This Secret Escapes advert can be summed up thus, by the reactions of my housemate over a few days of seeing this ad, which seems to be on at least four times every ad break:
• Who's she? She is fit. She is beautiful. I bet she's filthy.
• She is a stunner. I think I like the bit in the middle best.
• Oh, I love that girl. Actually she looks nicest when she's lying on the bed.
• Is this advert on again? I still would, mind.
• This advert has been on so much I don't fancy her any more.
So, there you have it. Love at first sight to disinterest within the lifespan of a television advert. That's less impressive than a mayfly's pitiful lifecycle but we should hardly be surprised when something we see a hundred times loses its lustre. Were Boris Johnson to vomits rubies directly into the Queens face it might be the most-watched thing ever. After the 35th time the chances are you wouldn't be quite as impressed. After 100? You wouldn't bat an eyelid.
Will Secret Escapes mind? Of course not. With companies like this who don't offer a product, unique service or anything that isn't easily copied and replicated, the market is crammed with competitors. How do you tell if one is better than another? You don't. The quality of service, the scope of the hotels on offer, the prices available. If there is any difference between them it's impossible to discern. So how else to advertise yourself?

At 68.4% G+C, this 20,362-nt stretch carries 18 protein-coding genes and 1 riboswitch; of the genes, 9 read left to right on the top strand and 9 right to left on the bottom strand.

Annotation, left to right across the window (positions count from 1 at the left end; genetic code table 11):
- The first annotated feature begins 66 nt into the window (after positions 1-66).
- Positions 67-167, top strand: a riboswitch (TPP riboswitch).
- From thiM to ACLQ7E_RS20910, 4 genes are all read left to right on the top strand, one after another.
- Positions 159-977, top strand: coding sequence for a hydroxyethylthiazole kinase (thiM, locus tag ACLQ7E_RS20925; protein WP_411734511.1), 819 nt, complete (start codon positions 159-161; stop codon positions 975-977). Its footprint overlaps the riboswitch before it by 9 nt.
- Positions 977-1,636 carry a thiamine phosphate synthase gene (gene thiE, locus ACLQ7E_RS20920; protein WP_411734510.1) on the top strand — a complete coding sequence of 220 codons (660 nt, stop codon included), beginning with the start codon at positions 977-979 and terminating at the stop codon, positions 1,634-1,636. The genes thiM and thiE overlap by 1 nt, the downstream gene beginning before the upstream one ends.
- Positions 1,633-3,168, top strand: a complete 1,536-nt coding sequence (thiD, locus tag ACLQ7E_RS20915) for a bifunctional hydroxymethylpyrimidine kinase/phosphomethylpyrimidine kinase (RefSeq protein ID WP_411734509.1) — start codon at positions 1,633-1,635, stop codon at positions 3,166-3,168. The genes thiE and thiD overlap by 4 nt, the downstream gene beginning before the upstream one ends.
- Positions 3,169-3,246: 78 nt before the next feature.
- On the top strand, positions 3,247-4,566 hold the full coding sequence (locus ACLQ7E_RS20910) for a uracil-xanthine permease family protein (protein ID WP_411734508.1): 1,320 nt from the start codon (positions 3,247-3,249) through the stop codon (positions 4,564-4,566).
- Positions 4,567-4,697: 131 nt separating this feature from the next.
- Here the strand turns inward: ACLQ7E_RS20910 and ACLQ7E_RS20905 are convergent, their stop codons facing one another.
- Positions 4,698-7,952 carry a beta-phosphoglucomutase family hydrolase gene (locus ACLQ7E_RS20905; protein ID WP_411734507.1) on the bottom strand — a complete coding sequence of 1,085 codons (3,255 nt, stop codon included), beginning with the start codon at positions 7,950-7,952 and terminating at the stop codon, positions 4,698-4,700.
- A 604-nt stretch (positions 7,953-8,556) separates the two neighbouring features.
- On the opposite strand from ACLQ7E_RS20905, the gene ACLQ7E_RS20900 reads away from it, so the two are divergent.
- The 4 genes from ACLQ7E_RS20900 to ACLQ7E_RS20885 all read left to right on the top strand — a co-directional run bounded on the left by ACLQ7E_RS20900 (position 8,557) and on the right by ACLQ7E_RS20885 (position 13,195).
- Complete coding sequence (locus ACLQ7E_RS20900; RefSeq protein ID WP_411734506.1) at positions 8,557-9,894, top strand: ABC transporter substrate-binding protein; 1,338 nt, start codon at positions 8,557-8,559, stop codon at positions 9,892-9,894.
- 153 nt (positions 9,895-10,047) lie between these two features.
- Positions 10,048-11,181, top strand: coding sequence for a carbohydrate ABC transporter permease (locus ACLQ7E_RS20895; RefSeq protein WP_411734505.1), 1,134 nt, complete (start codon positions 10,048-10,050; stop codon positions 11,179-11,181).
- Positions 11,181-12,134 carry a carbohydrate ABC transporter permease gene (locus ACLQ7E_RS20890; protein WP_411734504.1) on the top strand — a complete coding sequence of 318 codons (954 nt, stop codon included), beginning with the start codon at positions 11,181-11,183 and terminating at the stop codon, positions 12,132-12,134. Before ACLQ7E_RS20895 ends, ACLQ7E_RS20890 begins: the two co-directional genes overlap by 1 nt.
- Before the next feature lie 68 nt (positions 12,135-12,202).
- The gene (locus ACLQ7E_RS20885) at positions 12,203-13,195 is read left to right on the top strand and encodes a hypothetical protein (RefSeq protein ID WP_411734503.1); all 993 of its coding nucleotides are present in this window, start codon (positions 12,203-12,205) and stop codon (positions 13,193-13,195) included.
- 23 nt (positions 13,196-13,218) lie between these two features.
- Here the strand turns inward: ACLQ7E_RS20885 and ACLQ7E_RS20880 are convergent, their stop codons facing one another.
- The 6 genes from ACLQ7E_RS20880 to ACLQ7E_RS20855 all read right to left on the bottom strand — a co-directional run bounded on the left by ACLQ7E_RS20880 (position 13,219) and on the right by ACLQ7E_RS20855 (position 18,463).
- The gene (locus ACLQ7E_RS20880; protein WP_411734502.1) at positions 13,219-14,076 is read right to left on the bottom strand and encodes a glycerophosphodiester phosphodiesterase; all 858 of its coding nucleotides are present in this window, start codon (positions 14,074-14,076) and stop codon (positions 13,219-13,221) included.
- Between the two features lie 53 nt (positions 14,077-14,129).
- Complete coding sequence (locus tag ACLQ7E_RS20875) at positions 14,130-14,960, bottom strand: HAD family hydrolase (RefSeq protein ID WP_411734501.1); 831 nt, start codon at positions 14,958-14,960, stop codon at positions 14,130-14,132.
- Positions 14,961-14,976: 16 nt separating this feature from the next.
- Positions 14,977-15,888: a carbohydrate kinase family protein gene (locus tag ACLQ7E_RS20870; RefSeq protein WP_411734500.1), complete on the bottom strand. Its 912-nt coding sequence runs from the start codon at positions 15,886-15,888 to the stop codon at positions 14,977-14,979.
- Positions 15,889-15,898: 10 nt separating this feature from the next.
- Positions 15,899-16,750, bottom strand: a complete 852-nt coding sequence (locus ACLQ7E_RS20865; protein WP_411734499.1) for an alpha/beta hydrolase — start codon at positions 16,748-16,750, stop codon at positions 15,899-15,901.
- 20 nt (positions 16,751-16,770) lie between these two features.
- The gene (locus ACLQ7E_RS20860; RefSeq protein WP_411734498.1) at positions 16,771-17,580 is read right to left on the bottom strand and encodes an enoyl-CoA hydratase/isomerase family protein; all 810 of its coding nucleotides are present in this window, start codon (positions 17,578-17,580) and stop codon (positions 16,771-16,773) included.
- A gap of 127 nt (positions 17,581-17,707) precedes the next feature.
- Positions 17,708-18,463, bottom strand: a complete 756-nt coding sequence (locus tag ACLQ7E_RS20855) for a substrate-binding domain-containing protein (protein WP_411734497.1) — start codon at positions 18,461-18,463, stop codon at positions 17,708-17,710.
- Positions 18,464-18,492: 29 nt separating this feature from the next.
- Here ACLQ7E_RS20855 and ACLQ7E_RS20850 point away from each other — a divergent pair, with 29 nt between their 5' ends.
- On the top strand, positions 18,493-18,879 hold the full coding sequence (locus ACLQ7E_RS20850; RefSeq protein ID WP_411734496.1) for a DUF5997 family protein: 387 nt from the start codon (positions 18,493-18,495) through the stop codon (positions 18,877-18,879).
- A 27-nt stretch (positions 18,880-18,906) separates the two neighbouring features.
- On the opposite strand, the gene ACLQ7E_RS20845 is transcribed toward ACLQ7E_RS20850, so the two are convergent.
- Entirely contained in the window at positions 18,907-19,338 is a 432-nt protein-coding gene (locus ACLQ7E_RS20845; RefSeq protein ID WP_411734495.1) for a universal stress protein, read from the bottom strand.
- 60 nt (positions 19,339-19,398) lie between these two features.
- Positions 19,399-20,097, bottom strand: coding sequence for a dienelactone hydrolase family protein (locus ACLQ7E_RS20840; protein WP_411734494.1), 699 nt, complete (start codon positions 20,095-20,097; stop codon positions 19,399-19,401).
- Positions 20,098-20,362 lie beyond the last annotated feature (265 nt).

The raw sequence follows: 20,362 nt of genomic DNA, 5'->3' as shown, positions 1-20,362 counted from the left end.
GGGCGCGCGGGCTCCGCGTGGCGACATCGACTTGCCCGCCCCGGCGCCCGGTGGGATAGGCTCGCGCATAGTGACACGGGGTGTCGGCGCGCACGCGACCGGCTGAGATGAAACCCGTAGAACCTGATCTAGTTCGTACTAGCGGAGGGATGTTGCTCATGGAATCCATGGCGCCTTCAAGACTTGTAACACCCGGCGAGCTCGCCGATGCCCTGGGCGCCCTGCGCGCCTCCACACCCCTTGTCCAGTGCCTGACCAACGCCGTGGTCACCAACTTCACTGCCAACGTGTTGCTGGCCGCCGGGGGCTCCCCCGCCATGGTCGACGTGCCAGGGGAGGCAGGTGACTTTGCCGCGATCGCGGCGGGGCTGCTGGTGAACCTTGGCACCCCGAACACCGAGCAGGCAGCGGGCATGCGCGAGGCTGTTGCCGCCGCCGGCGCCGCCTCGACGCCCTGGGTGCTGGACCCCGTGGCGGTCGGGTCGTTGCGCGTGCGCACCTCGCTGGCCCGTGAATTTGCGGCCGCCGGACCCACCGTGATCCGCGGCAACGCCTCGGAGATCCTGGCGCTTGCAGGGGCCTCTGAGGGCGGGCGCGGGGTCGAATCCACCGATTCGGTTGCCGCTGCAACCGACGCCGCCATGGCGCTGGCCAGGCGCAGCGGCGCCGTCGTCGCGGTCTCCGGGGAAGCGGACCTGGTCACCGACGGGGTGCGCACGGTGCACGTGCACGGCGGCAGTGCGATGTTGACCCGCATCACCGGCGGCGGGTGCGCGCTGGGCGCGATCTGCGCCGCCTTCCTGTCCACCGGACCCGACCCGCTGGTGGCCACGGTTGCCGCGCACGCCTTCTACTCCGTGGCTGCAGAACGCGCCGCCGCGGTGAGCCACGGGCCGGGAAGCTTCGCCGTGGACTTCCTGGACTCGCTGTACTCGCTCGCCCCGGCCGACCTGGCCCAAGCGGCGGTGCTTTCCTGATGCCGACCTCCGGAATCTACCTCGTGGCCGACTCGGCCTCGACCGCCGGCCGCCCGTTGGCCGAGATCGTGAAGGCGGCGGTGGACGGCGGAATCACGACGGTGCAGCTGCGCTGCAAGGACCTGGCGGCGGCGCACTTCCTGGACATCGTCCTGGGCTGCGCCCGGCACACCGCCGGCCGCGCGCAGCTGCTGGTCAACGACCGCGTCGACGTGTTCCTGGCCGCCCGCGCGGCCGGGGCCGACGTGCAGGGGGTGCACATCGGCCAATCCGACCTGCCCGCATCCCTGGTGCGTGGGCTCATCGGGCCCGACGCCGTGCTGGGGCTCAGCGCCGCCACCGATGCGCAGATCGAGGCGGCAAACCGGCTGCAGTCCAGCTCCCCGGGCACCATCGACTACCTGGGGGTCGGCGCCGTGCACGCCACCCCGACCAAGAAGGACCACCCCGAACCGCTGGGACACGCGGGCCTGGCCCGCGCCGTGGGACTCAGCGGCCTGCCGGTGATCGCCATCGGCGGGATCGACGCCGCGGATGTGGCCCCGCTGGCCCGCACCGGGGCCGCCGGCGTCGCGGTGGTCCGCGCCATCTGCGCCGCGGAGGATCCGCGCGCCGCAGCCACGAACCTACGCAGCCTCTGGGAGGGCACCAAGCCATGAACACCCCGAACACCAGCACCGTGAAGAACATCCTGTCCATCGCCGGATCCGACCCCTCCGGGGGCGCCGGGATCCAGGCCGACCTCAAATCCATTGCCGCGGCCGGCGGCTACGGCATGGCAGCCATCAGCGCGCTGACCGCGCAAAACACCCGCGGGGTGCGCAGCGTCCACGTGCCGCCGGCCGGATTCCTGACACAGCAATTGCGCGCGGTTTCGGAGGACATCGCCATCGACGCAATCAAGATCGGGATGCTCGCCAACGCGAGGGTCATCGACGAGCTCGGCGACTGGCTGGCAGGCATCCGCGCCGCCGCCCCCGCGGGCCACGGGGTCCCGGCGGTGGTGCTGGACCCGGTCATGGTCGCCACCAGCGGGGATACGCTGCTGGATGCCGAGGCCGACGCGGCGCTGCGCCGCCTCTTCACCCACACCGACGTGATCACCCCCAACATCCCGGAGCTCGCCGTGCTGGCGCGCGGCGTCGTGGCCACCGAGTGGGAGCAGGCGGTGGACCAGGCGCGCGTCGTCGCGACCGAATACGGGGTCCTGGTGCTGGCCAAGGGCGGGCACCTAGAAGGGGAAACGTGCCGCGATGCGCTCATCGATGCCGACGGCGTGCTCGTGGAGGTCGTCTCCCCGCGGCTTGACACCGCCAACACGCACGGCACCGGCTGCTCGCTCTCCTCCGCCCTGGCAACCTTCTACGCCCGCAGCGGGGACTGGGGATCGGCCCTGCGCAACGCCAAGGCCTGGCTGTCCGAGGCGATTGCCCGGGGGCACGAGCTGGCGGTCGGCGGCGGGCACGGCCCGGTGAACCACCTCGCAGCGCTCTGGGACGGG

You make yourself unavoidable. You burrow your way into viewer's heads like a parasitic wasp on a spider's back. You make yourself unavoidable, inescapable and you hope people write blogs about you. If you have an attractive, posh girl whispering sweet nothings its can't hurt either. Welcome to the Secret Escapes advert.
Carpet-bombing with a fit girl. Carpet-girl bombing. She's called Camilla Arfwedson if you're interested. And, Camilla, if you're reading I reckon my mate would still be happy to take you out for a date.